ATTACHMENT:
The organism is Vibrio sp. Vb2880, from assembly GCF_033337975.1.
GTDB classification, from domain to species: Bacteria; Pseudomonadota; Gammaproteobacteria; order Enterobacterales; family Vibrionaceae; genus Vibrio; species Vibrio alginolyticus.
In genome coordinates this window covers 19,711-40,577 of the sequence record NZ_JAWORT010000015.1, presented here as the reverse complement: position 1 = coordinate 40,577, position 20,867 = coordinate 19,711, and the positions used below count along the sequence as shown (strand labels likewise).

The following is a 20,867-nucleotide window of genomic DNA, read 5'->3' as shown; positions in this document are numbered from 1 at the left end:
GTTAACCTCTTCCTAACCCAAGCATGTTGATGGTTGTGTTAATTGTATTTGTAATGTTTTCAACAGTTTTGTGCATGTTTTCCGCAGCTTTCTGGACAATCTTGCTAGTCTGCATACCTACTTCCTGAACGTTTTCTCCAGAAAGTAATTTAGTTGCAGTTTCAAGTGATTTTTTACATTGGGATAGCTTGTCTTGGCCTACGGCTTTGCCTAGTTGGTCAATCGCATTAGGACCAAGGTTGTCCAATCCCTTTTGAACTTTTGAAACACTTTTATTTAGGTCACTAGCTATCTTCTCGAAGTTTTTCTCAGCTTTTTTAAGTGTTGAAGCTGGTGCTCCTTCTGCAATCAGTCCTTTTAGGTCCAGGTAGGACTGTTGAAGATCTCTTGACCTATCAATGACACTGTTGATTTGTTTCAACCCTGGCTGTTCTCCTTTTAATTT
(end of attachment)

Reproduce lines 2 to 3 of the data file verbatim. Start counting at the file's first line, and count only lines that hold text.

GTDB classification, from domain to species: Bacteria; Pseudomonadota; Gammaproteobacteria; order Enterobacterales; family Vibrionaceae; genus Vibrio; species Vibrio alginolyticus.
In genome coordinates this window covers 19,711-40,577 of the sequence record NZ_JAWORT010000015.1, presented here as the reverse complement: position 1 = coordinate 40,577, position 20,867 = coordinate 19,711, and the positions used below count along the sequence as shown (strand labels likewise).